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United States Air Force
ID/CAC Card Processing Office
354 Broadway Street Room 173
Eielson AFB, AK 99702
Figuring out the best way to get around is important when you’re in a new installation. It’s useful to understand the various regulations, local laws as well as license and registration requirements. Whether you need a driver’s license, transport a car overseas or want help buying a car, there are people to assist you at your new installation. Check out the topics below to find information and regulations on vehicles and registration at your base.
State laws vary when it comes to motor vehicle insurance requirements, licensing and registration. The term vehicle generally includes automobiles, motorcycles, vans, trailers and boats regularly parked or garaged overnight. Service members and their families will want to understand their state’s laws on registration and licensing before moving to a new state. Visit the USA.gov Motor Vehicle Services page for links to state-specific websites.
Alaska State law requires you to have sufficient liability insurance and a valid driver’s license in order to operate a vehicle. The term “vehicle” generally includes automobiles, motorcycles, vans, trailers and boats regularly parked or garaged overnight. Further, your vehicle must be properly registered. Even though you are in the Military, you may be required to register your vehicle in-state and obtain an in-state license within a few months of moving. Access complete information on insurance, driver’s licensing, and where and how to register your vehicle by visiting the State Department of Motor Vehicles website.
Motor vehicle registration by the Eielson Security Forces is no longer required but individuals are still required to show a Common Access Card, and/or Dependant ID at entry point. All privately owned vehicles driven on Eielson must be properly registered in their home state.
Registration fees for vehicles in Alaska are based on the class of vehicle and on the weight of a vehicle in cases of trucks, buses and for hire vehicles. If your auto is registered in another state, in the active duty member's name, and the member maintains residency and a current driver's license for that state, you will not be required to purchase Alaskan license plates.The license plates that are presently on your auto must be current at all times. If you intend to register your auto in the state of Alaska, the Department of Motor Vehicles (DMV) prefers that you register your vehicle through the U.S. postal system rather than in person, as it adds to the congestion at the DMV. After the initial registration of your vehicle(s) at the DMV office, a fee of $10 is charged to you if reregister in person. Alaska is a two plate state.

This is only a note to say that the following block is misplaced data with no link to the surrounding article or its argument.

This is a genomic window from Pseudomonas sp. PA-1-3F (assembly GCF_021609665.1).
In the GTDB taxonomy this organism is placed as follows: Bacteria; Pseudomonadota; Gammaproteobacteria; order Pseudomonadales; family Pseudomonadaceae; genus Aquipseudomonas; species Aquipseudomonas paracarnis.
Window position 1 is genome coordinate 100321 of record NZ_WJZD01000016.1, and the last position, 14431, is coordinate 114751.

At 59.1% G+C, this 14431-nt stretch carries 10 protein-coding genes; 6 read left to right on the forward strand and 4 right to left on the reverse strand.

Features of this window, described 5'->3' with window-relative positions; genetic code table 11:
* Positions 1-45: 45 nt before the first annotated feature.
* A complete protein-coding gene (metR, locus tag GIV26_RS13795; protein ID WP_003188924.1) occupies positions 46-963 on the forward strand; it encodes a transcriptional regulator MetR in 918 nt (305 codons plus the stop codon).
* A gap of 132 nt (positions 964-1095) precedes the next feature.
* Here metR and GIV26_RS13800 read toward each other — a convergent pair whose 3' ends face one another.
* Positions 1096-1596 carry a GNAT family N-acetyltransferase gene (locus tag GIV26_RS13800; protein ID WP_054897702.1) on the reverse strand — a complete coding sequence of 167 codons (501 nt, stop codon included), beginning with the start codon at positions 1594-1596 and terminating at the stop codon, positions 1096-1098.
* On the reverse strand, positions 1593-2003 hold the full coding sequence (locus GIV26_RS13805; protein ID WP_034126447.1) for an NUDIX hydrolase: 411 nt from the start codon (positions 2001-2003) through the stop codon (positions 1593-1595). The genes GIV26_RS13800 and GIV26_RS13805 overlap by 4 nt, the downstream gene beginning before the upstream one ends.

Active-duty members who maintain residency in another state and hold a current driver’s license of that state will not be required to obtain an Alaskan driver’s license. Be sure to follow the process of license renewal for the state in which you are registered if it appears your license is scheduled to expire during your tour-of-duty in Alaska.
An instruction permit is required for everyone learning to drive on a street or highway. If you are 14 years of age or older, you may obtain the permit which is valid for two years and you can renew it one time.
If you are 16 or 17, you must have a valid instruction permit for 6 months before the DMV can issue you a provisional Class D license.
For additional information, please refer to: http://doa.alaska.gov/dmv/
State and local laws regulate the operation of motor vehicles, and these laws can vary by location. Many states regulate the following:
Learn more about motor vehicle laws in your state at the Distraction.gov State Laws page.
According to the State of Alaska Driver’s Manual, Alaska law AS 28.05.095 requires everyone in a motor vehicle to use a safety belt. Drivers must wear a safety belt. The driver is also responsible for all passengers under the age of 16 years. The law requires federally approved child restraint devices for passengers under four years old. Passengers aged from 4 up to 16 must wear a seat belt or a child restraint device; whichever is age appropriate.
Motorcycles and their operators are subject to special laws. If you own and operate a motorcycle, you must comply with those laws. Visit the State Department of Motor Vehicles website for more information.
Many states and local jurisdictions have strict laws about the use of cell phones and other digital devices while driving. Research these laws on the State Department of Motor Vehicles website. Tickets will be issued and fines assessed for violating these laws. Play it safe and always use a “hands-free” device if you must use a cell phone or other PDA while driving. Hands-free devices must be used while operating a motor vehicle on ALL military installations worldwide.
Seat Belts -- Alaska state law requires the use of seat belts in all vehicles equipped with them.
Helmet -- Alaska state law does not require helmets to be worn when riding a motorcycle. However, AF regulation does require all persons operating or riding on a motorcycle or ATV to wear a helmet. All bicycle riders must wear a helmet.